Some owners, though, didn’t anticipate such a big decline in the winter. Rushit Bhimani, who lives in a northern suburb of Detroit, said he sees about 30% lower range in his Tesla Model Y when the weather gets cold, from what’s supposed to be 330 miles per charge to as low as 230. “They should clarify that one,” he said while charging just south of Ann Arbor on a trip to Chicago.

Around three-quarters of this EV range loss is due to keeping occupants warm, but speed and even freeway driving are factors. Some drivers go to great lengths not to use much heat so they can travel farther, wearing gloves or sitting on heated seats to save energy.

And to be sure, gasoline engines can also lose around 15% of their range in the cold.

The range loss has not slowed down EV adoption in Norway, where nearly 80% of new vehicle sales were electric last year.

Recent tests by the Norwegian Automobile Federation found models really vary. The relatively affordable Maxus Euniq6 came the closest to its advertised range and was named the winner. It finished only about 10% short of its advertised 354 km range. The Tesla S was about 16% percent under its advertised range. At the bottom: Toyota’s BZ4X, which topped out at only 323 kilometers, nearly 36% below its advertised range.

Nils Soedal, from the Automobile Federation, calls the issue “unproblematic” as long as drivers take it into account when planning a trip. “The big issue really is to get enough charging stations along the road,” and better information on whether they’re working properly, he said.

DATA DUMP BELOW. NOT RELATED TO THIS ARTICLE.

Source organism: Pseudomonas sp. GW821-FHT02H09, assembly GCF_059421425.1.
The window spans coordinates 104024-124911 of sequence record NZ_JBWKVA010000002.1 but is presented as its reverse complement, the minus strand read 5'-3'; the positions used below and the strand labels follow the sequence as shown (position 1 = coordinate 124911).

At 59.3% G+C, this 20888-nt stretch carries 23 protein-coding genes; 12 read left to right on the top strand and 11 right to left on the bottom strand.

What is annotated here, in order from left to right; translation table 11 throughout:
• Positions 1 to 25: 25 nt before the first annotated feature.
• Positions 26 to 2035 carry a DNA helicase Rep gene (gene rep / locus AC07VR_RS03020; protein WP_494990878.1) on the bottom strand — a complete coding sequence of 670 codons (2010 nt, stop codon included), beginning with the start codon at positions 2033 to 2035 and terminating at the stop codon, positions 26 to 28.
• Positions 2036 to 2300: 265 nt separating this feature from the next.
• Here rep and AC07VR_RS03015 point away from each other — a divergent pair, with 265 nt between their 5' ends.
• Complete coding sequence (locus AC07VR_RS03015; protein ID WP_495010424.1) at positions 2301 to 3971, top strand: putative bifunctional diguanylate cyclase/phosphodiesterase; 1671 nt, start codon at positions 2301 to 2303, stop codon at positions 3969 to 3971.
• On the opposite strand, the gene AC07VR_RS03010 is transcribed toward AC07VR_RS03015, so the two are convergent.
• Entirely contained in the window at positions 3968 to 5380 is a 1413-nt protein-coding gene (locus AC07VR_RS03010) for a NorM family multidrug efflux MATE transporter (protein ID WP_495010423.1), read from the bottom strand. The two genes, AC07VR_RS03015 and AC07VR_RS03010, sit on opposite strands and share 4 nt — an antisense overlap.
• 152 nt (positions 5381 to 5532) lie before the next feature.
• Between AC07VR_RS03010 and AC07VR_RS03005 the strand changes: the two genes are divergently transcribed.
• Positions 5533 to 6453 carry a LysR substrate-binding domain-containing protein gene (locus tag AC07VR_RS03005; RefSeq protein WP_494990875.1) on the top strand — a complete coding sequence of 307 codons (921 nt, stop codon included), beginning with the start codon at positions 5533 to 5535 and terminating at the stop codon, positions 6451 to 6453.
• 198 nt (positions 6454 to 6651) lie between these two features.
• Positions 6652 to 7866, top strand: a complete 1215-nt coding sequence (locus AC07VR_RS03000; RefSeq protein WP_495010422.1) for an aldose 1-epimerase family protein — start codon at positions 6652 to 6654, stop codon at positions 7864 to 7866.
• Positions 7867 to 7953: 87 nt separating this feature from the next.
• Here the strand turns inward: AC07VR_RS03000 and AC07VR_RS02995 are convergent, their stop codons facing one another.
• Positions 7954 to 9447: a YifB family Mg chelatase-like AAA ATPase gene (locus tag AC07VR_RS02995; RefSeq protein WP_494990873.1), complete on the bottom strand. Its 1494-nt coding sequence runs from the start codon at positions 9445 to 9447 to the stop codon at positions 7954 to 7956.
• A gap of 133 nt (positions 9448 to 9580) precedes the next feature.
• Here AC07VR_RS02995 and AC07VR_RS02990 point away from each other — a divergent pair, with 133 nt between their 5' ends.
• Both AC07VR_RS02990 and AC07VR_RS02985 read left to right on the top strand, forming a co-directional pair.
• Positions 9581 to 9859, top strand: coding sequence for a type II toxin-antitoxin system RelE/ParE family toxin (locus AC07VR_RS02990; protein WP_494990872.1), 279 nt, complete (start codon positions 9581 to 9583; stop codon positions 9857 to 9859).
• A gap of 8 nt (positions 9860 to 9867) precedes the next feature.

Temperatures ranged from just freezing to -19 C during the test, over mountains and along snow-covered roads. The cars were driven until they ran out of juice and stopped.

Recurrently, a US company that measures battery life in used EVs, said it has run studies monitoring 7,000 vehicles remotely, and reached findings similar to the Norwegian test.

CEO Scott Case said many EVs use resistance heating for the interior. The ones that do better are using heat pumps.

Heat pumps draw heat from the outside air even in cold temperatures, and have been around for decades, but only recently have been developed for automobiles, Case said. “That is definitely what needs to be in all of these cars,” he said.

Inside the battery, lithium ions flow through a liquid electrolyte, producing electricity. But they travel more slowly through the electrolyte when it gets cold and don’t release as much energy. The same happens in reverse, slowing down charging.

Neil Dasgupta, associate professor of mechanical and materials science engineering at the University of Michigan, likes this to spread cold butter on toast. “It just becomes more resistant at low temperatures,” Dasgupta said.

Dasgupta says they’re developing new battery designs that allow ions to flow faster or enable fast charging in the cold. There are also battery chemistry such as solid state that don’t use liquid electrolytes.

He expects improvements to find their way from labs into vehicles in the next two to five years.

“There’s really a global race for increasing the performance of these batteries,” he said.